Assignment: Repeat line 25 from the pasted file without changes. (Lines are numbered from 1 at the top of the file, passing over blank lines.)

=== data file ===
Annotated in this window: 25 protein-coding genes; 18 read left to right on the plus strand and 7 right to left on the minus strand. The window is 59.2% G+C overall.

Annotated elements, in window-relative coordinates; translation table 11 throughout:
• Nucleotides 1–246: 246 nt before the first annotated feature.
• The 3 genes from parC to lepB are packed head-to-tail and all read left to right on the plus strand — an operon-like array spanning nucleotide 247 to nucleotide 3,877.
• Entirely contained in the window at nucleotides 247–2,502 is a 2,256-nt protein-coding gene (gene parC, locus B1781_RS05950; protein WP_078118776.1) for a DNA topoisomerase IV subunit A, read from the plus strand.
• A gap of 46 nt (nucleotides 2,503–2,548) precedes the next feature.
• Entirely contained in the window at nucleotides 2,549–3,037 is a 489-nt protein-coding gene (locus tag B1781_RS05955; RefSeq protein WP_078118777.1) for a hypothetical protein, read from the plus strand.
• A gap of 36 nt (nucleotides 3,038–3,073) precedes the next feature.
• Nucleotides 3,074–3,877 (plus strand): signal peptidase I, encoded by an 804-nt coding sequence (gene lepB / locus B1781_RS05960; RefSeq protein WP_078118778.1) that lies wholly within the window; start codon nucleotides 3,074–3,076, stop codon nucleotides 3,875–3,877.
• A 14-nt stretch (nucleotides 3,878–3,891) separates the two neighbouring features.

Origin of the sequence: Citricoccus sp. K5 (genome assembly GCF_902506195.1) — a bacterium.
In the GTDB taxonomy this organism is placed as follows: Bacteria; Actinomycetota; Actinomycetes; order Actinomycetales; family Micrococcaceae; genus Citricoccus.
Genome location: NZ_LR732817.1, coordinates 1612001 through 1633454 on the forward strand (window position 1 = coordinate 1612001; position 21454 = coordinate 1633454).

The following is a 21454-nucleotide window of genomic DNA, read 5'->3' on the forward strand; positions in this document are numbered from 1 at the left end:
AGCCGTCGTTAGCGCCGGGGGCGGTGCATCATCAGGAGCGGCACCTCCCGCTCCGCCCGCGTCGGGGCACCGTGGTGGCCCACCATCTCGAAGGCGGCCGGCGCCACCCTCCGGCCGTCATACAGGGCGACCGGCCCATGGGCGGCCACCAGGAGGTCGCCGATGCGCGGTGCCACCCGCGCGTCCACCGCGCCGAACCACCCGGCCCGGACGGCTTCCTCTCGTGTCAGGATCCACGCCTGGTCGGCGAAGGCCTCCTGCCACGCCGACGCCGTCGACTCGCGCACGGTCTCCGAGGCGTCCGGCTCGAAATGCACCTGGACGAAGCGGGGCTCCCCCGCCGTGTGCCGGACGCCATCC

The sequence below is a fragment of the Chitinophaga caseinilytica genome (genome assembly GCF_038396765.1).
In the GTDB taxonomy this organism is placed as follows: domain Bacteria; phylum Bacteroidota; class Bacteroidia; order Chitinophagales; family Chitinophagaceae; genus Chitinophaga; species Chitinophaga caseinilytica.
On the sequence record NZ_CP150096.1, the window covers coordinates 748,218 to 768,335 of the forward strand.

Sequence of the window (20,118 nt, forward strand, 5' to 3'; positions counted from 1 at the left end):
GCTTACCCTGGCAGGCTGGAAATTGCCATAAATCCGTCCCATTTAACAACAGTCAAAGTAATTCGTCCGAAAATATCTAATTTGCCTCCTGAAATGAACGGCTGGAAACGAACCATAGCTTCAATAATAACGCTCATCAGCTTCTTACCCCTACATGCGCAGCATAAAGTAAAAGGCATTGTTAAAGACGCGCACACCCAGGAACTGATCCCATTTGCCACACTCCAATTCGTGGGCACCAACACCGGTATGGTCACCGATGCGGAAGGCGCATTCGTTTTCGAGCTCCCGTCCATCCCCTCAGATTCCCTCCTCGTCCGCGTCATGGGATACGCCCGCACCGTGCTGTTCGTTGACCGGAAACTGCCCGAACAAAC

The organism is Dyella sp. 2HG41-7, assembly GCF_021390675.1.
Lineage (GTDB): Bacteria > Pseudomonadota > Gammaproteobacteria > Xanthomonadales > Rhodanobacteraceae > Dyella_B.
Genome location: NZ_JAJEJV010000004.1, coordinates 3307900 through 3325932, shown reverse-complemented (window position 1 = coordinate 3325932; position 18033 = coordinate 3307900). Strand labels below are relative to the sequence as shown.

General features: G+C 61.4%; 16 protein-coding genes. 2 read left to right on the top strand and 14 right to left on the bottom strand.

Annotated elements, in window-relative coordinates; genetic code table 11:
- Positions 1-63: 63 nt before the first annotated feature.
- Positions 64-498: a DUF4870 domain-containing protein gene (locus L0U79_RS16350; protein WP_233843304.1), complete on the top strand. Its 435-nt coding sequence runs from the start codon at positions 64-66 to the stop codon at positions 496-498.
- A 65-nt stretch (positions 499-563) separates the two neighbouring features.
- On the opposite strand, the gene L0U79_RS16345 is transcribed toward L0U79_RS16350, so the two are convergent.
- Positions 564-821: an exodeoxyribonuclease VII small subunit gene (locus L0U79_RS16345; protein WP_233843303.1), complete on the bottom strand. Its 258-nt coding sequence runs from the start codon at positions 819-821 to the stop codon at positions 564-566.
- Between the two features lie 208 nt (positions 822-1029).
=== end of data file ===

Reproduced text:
Annotated elements, in window-relative coordinates; genetic code table 11: